In Western countries, in the 21st Century, it’s quite common to travel and notice a somewhat similar style in dressing. For example, jeans, t-shirt, short skirts, tank tops. Honestly, in my opinion, that’s a bit disappointing. I always wonder what it would be like to arrive in 19th Century Japan, or 16th Century Russia. And see how cultures can be different simply on the way people dress.
Needless to say, this is one of the things I loved the most about Asia. (Especially India and Bali): the stunning traditional ethnic wear.I could spend hours exploring local fabric shops, checking every detail of a specific embroidery and falling in love with every new piece of ethnic clothing discovered.
In India, the saree is such a strong part of local culture, that women wear it even for exercising at the park or climbing snowy mountains. As a result in this b
Coming from a country with NO traditional ethnic wear of its own. Unless you consider half-naked people in the 15th Century wearing feathers all around. I’ve always envied how clothes are such a big part of a country’s identity. ‘
Types of Indian Clothes:
Heavy jewelry, a set of bangles and bridal
Saree is common Indian traditional wear for women. It’s a 9-meter fabric wrapped around on the bottom along with a tank top looking blouse.
Kurtis or Salwar are also as common as Sarees. They are super comfortable and very traditional in design. Moreover, Kurtis is nowadays more common among girls and younger women.
Traditional Thai costumes are called
In Japanese, kimono means “thing to wear”. Now popular in simpler versions in the Western wardrobe, the traditional kimono comprises of several layers, secured in place with a Japanese type of ribbon called obi. Socks and a geta – a mixture of flip flops and clogs give a final touch to this traditional costume.
I love how cold countries have such colorful outfits! The contrast between the pale landscapes and bright clothes is so beautiful! To begin with, Finland, traditional clothing is obviously quite warm, with European influences. And in several pieces of clothes, like a blouse, skirt, vest, jacket, apron, scarf, cap and so on.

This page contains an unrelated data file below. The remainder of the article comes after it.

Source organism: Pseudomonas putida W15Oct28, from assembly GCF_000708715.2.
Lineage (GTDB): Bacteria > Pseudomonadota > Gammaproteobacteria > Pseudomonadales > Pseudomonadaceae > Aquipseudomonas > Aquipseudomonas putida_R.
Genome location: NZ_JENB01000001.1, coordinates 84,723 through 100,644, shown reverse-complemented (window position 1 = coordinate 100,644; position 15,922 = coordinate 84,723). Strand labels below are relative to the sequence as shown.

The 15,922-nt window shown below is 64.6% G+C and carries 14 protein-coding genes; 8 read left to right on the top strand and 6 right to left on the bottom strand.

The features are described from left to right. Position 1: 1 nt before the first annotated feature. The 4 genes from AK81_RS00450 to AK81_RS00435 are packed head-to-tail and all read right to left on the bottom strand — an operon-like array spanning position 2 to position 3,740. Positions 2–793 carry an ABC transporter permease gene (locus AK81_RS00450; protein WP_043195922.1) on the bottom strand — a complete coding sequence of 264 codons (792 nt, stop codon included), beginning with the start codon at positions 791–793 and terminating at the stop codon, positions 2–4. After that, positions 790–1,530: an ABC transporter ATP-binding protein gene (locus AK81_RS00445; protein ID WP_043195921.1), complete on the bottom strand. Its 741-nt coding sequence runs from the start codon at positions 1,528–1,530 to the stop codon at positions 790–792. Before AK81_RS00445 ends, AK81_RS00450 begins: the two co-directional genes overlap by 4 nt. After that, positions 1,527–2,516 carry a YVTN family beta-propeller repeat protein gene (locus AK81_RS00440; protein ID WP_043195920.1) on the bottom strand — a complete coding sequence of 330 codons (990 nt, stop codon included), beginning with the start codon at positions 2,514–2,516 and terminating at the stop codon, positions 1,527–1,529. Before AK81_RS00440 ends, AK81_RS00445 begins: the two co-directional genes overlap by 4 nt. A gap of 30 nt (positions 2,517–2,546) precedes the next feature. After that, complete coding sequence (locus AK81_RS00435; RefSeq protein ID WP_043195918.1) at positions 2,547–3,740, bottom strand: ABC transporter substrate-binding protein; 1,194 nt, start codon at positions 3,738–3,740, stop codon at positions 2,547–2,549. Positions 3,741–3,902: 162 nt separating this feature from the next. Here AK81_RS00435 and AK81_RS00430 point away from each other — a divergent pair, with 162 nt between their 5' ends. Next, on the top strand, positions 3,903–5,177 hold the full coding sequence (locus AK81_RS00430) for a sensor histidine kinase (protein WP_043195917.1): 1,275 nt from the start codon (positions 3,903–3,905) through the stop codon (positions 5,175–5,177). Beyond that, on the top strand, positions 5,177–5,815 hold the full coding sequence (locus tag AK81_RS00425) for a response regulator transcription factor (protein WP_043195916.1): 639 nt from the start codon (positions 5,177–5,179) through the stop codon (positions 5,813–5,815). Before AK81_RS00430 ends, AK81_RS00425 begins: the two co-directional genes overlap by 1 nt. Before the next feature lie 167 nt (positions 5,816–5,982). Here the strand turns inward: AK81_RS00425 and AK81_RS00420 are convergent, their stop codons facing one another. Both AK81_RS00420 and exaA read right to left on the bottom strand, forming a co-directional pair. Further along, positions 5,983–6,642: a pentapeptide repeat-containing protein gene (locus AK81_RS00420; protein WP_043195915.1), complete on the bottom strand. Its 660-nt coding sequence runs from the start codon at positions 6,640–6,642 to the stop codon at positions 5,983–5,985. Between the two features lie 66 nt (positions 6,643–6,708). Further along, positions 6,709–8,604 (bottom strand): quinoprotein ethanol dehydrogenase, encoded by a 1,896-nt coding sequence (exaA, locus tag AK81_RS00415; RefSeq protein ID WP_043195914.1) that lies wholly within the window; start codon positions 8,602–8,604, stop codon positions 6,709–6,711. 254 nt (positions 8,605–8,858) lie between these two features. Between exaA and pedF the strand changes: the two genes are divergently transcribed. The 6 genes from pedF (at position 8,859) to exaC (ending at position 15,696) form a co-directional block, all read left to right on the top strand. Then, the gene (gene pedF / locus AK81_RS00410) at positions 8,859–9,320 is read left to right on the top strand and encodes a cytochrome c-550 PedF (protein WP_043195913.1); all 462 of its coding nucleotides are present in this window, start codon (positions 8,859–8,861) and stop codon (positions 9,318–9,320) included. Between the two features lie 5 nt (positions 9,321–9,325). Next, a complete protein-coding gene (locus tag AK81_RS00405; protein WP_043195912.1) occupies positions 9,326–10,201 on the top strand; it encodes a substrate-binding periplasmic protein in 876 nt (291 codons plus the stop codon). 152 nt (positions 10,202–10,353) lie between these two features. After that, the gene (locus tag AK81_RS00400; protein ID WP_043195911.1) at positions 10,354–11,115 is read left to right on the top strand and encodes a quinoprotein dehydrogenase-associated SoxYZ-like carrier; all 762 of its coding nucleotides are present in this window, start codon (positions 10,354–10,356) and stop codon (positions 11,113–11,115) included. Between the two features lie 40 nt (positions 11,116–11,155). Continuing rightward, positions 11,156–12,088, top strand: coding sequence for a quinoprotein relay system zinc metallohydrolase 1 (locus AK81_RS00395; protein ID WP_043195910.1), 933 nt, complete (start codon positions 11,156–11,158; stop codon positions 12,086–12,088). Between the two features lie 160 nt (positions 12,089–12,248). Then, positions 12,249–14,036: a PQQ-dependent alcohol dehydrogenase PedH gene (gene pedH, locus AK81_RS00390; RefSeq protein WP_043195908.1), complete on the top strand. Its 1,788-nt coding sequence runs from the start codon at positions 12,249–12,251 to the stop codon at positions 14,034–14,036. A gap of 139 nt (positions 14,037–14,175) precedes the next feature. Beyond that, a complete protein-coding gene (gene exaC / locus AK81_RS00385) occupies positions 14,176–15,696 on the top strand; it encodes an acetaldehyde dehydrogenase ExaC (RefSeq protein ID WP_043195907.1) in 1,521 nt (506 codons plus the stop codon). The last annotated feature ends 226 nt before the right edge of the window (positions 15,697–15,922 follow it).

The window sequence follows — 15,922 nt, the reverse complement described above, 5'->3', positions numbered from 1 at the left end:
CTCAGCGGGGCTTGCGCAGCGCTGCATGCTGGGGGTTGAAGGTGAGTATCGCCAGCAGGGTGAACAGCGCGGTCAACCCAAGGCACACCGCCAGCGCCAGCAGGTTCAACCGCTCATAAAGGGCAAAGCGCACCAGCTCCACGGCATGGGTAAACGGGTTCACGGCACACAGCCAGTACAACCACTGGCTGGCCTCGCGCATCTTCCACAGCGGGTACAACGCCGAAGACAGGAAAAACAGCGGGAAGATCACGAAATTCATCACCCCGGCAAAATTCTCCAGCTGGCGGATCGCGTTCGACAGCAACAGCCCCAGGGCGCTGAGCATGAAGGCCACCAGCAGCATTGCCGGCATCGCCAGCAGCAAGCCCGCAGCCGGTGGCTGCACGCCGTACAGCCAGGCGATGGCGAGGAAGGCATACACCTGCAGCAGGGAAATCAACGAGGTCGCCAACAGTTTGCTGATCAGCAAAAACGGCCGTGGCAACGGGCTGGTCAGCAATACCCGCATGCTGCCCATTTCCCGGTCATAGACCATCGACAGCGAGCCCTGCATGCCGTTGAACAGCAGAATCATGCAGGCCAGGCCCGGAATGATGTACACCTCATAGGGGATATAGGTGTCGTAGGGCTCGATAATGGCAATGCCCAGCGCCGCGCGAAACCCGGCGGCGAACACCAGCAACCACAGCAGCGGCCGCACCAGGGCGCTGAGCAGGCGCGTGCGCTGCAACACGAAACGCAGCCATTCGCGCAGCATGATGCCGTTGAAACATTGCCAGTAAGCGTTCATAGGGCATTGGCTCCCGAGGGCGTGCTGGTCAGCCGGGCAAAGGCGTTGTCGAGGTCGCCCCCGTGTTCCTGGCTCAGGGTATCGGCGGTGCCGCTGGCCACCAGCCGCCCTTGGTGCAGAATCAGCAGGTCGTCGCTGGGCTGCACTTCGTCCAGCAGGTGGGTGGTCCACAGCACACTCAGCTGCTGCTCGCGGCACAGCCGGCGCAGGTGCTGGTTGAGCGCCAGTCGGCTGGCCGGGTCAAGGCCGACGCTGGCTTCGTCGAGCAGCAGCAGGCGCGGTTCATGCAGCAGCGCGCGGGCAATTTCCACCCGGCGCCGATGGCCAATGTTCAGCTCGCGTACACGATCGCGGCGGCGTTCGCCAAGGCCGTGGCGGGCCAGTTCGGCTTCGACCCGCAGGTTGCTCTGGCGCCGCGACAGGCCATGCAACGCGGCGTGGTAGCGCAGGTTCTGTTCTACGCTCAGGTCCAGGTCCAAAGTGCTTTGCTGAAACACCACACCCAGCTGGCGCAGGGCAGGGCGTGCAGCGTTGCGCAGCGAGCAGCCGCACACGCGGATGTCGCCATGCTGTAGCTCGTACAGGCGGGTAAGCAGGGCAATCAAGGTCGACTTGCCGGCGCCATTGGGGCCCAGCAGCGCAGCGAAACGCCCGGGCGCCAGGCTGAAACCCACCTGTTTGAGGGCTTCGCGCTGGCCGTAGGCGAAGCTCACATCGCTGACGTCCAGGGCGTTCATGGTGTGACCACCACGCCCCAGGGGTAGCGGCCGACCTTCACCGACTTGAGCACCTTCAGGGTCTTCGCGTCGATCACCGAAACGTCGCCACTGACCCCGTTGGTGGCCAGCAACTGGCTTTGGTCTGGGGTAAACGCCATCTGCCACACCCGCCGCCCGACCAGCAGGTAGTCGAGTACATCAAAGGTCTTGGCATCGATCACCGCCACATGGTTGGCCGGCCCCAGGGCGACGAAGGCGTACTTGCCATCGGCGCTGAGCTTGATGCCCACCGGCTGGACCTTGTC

In Mongolia, the absolute center of attention are the headpieces. Big, colorful, sometimes beaded, their type and usage vary according to the season of the year, everyday or festive use, fashionable or for ceremonies – hats for all styles and occasions!
Romanian folk costumes change according to the different regions of the country. For example,
In Uzbekistan, traditional clothing is nowadays worn in rural areas or during festivities. Everyday clothes for women consists of long tunics and trousers. Red is a popular color. And clothes for special events are rich in embroideries and a 3 piece headdress. F
The traditional Peruvian dress is a delight to the eyes! In Peru, the hat is also a popular accessory. And quite often a woman’s region can be identified from the type of hat she wears. Another traditional and regional piece is Lliclla. A shawl worn on the shoulders, fastened in the front. The handwoven skirts are called polleras, and might be worn 3 or 4 at the same time! Bright colors, embroideries, and handwoven fabrics create beautiful outfits. They contrast with the green cloudy landscapes from the Andean mountains.
Any post about ethnic clothing is not complete unless it mentions at least one African country. Africa is a huge continent with many different cultures and types of clothing and colorful prints. In Cameroon, clothing varies according to the area of the country, as the North is arid and Muslim. For example, a long oversized tunic in colorful prints and beautifully wrapped turbans of the traditional Cameroonian clothing.
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Traditional Mexican clothing is famous worldwide. Huipil, a cotton sleeveless or short sleeved tunic, is worn with colorful long skirts. Floral motifs are quite popular, worn on the hair (Frida Kahlo, anyone?). Especially embroidered on the skirts and tunics. Colorful, vibrant and unforgettable!
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